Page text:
LOS ANGELES (CelebrityAccess) Live Nation Entertainment production chief Heather Parry has been reportedly put on a leave of absence in response to a lengthy exposé by Variety reporting allegations of Parry using verbally abusive behavior and offensive language toward employees.
Parry is an executive producer of the Academy Award-nominated “A Star Is Born” and produced documentaries involving Lady Gaga and Sean “Diddy” Combs. She has been in charge of Live Nation’s TV and production arm since the winter of 2015.
Variety reports it has been investigating the alleged abuse for more than four months and had obtained a recording of four employees complaining about Parry to their superiors. Ten employees filed HR complaints against Parry more than six months ago, according to the trade magazine, but the complaints “apparently went nowhere” until today, Variety said.
“At Live Nation we pride ourselves on having an open, accessible and inclusive culture,” Live Nation said in a statement. “We take all employee complaints seriously and have retained a third party to investigate. We have placed Ms. Parry on leave during this time.”
The recording allegedly includes two employees telling executives they sought therapy because of Parry’s abuse, with one claiming he suffered health problems because of it. The executives apparently respond that, while acknowledging Parry’s abrasiveness, that letting her go would mean shutting down the department and adversely affecting “the other 12 people” at the production division.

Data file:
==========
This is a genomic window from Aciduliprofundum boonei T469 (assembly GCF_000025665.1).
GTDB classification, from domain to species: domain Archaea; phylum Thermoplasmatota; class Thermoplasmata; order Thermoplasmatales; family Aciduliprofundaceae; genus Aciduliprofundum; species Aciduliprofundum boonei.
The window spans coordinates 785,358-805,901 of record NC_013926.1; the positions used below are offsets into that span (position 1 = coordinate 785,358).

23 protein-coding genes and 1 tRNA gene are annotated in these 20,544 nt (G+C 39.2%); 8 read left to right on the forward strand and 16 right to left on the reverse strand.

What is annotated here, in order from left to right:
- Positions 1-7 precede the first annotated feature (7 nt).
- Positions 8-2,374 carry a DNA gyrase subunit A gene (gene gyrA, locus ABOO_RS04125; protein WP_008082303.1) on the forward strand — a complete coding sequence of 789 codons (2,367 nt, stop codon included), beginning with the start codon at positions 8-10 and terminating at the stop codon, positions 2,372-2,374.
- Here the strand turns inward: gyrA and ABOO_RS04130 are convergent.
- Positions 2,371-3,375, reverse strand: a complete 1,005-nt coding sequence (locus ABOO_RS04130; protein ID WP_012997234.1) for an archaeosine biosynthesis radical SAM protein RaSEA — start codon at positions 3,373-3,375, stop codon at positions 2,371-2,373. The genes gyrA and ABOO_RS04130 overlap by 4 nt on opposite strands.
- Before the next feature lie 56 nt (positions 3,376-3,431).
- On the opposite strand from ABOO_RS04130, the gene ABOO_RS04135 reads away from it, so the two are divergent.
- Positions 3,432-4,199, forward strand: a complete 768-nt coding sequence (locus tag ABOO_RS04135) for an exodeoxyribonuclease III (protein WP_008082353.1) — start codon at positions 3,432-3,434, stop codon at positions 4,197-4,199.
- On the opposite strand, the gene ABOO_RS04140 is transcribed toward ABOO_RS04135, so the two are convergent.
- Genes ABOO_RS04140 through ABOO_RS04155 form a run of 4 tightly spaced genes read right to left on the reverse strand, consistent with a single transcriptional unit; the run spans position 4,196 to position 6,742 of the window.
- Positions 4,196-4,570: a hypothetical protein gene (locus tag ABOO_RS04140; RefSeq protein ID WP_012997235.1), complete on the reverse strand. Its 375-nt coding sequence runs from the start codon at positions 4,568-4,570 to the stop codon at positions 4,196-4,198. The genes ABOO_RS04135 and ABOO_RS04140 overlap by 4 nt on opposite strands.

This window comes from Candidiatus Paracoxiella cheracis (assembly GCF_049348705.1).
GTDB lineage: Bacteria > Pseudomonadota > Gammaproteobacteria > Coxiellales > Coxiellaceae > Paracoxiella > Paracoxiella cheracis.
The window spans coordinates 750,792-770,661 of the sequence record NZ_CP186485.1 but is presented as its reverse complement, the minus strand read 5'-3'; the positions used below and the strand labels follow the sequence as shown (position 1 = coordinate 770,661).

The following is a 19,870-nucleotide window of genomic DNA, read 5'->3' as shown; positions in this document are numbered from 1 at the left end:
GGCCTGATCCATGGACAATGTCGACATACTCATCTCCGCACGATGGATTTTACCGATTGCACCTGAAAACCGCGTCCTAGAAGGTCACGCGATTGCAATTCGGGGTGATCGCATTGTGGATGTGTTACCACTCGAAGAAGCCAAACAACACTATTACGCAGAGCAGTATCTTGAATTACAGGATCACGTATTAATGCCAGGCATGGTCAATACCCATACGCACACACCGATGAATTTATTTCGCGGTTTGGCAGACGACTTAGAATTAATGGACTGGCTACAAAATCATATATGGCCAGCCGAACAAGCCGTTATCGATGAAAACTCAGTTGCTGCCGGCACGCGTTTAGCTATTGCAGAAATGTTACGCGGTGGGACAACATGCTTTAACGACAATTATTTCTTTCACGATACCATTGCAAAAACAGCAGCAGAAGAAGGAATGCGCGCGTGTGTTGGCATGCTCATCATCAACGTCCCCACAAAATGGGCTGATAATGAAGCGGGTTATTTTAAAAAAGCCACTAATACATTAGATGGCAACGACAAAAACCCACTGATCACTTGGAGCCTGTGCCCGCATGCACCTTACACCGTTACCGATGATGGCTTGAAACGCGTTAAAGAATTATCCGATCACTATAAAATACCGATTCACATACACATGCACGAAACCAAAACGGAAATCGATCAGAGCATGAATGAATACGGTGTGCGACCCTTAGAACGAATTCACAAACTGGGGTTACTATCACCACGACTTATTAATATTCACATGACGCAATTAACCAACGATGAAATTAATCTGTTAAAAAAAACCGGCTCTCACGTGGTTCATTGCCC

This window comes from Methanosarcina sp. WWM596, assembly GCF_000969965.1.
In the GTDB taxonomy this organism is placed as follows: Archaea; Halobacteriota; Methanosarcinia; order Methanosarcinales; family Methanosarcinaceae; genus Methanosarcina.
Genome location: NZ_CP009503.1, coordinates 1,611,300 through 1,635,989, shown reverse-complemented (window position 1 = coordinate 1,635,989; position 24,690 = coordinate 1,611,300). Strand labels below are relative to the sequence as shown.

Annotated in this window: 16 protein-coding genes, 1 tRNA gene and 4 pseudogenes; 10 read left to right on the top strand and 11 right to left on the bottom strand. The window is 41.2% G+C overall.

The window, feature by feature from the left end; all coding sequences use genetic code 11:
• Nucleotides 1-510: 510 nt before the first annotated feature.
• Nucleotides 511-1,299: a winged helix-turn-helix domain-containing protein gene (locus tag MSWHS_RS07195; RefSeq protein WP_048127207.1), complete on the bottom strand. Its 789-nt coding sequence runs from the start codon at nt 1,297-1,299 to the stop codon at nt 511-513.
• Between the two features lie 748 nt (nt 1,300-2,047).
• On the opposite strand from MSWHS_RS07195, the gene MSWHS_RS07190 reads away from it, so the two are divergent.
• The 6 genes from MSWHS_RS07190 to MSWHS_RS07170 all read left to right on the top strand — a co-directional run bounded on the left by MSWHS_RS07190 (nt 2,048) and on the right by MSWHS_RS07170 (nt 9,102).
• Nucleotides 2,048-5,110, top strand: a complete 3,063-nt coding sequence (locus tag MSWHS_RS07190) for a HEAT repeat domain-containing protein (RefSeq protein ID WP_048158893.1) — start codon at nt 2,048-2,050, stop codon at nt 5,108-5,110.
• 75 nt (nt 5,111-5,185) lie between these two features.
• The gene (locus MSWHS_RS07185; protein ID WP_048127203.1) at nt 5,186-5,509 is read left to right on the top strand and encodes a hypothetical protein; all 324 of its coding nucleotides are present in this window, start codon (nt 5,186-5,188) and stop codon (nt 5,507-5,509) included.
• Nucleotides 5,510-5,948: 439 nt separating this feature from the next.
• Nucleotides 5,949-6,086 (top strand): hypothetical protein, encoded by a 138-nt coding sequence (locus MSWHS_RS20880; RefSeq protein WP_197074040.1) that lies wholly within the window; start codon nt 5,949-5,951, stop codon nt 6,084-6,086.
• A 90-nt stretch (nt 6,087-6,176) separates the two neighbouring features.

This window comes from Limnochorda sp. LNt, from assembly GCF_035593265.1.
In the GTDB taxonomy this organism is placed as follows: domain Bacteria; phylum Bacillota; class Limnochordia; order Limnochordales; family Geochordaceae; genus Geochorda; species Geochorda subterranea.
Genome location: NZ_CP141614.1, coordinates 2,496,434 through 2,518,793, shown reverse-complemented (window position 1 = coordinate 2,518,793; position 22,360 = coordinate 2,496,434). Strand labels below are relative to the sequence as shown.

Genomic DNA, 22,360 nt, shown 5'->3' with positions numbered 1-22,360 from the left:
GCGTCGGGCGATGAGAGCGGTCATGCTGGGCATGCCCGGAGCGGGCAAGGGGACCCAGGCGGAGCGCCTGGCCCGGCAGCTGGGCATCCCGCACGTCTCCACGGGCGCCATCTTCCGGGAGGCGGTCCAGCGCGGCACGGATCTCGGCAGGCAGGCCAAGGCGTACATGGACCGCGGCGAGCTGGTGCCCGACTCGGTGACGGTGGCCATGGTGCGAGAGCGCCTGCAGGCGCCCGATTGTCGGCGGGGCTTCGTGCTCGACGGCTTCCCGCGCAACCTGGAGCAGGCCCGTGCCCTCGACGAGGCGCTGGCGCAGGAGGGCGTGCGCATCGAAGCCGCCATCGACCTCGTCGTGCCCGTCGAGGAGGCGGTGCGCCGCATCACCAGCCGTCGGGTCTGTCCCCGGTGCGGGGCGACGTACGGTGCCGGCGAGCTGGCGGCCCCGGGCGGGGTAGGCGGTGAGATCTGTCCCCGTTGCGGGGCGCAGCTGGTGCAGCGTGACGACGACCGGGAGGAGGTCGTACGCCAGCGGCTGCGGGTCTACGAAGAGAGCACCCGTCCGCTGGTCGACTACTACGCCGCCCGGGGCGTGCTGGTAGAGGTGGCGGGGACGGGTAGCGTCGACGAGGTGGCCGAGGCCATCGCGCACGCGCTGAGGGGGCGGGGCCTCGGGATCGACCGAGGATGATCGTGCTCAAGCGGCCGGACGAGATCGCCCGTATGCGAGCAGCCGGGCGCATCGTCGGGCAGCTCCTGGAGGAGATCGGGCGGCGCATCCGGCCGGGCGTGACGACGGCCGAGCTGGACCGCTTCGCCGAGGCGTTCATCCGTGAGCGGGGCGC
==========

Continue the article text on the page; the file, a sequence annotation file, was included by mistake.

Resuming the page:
The article details alleged comments punctuated with words like “f-ggot” and “c-nt” and once, frustrated with a a black employee, Parry saying, “Black people, you can’t count on them for anything.”
“It was legitimately the worst experience of my life,” Joseph Shepherd, a former digital producer at Live Nation Productions, told Variety. “I don’t understand why nothing has been done.”
One employee apparently hijacked the company’s Twitter account on Dec. 19 and wrote an open letter to Live Nation CEO Michael Rapino:
“I want a normal working environment,” the anonymous person wrote. “One where I don’t have to fear being called an expletive or have something thrown at me or one where I don’t have to cry at my desk daily. Is that too hard to ask for?”
Variety says it interviewed 23 former employees of Live Nation Productions and Parry’s former employer, Adam Sandler’s production company, Happy Madison, with most saying on condition of anonymity that Parry was “manipulative, demeaning, and verbally abusive.”
Rapino had no comment on the article, but Parry said through her attorney that she was committed to maintaining “a safe and respectful workplace.”
“It’s unfortunate, as a woman running a new division at one of the largest entertainment companies in the world, that you can be targeted simply because of how others perceive a woman in power,” she said. “I am deeply saddened by these accusations and gossip that in no way reflect who I am, or what I truly value. If I hurt someone, I am sorry and apologize as that was never my intention,” she said.
Two people from Live Nation Productions defended Parry for the article while it includes many others who talk disparagingly of her behavior at both Live Nation and at Happy Madison.